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by Archaeology Newsroom

The mountainous refugees of northern Greeks in the early years of Ottoman rule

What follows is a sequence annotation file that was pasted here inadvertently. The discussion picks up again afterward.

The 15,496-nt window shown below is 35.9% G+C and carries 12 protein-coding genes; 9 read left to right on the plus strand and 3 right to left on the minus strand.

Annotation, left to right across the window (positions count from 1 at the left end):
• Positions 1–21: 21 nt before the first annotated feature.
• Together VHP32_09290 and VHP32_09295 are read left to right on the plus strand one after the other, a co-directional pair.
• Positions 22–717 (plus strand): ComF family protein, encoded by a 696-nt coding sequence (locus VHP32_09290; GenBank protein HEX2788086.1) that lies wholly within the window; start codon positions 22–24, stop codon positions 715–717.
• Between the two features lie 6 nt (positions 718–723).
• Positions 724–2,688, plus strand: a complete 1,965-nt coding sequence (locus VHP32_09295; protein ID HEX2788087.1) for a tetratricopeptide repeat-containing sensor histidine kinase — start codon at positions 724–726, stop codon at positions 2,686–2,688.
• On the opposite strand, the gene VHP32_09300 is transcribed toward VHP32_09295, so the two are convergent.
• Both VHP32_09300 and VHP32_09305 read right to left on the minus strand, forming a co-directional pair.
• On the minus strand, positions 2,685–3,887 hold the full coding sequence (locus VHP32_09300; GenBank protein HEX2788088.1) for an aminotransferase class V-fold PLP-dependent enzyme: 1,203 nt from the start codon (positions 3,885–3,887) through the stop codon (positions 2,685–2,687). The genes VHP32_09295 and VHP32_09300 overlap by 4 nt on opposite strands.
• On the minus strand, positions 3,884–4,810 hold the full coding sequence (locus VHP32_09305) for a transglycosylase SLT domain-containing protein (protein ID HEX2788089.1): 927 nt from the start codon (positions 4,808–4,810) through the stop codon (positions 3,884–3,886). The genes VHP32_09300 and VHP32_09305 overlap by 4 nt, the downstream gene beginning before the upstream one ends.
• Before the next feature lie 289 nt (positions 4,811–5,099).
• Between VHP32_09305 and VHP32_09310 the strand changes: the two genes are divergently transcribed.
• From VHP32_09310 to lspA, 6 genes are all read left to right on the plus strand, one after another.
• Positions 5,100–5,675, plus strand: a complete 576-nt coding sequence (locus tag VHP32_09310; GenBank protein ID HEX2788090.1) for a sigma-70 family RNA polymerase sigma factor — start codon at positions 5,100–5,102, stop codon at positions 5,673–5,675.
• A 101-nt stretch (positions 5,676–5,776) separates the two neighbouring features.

After the redistribution of farm land and the assignment of the fertile fields to the Ottoman feudal lords following the Turkish occupation of Greece, a major demographic restructuring took place. The Greek population sought refuge in mountainous areas, especially those of Western Macedonia and Epirus. In their new homes, after a period of adjustment, these refugees developed activities, quite different from those they had practised until then. Their manufacturing occupations and corporations, that already appear in the fourteenth to fifteenth century, prospered remarkably in Macedonia and Thessaly during the eighteenth and nineteenth centuries. The purpose of this article is to detect the forms of the older settlements, the probable reasons for their abandonment and the transfer of the population to new sites. The situation in Thessaly is similar to that in Macedonia and the Peloponnese, where the mountainous settlements are reinforced with new populations that seek refuge from the plains to the mountains. From the fifteenth century onward the church and its adjacent small square essentially become the nucleus of the settlement. Many members of these communities become merchants, others emigrate to Constantinople, Venice and the cities of the Austro-Hungarian empire, where they trade in manufactured products, especially red yarns and finished leather, brought by caravans that originate in Macedonia. From the late seventeenth century this economic boom is also reflected in the structure of the settlements. It is then that the richest manors appear, in Northern Greece in particular, while the traditional postbyzantine construction and architectural typology is continued in the Peloponnese. Special attention is paid to the internal activities of the settlement unit and to its financial relation with the hinterland. The phenomenon of the grouping of these mountainous refuges and the professional specialisation of their inhabitants (barrel-makers, builders, wood-carvers, painters, silversmiths, metal workers, etc.) are examined as well.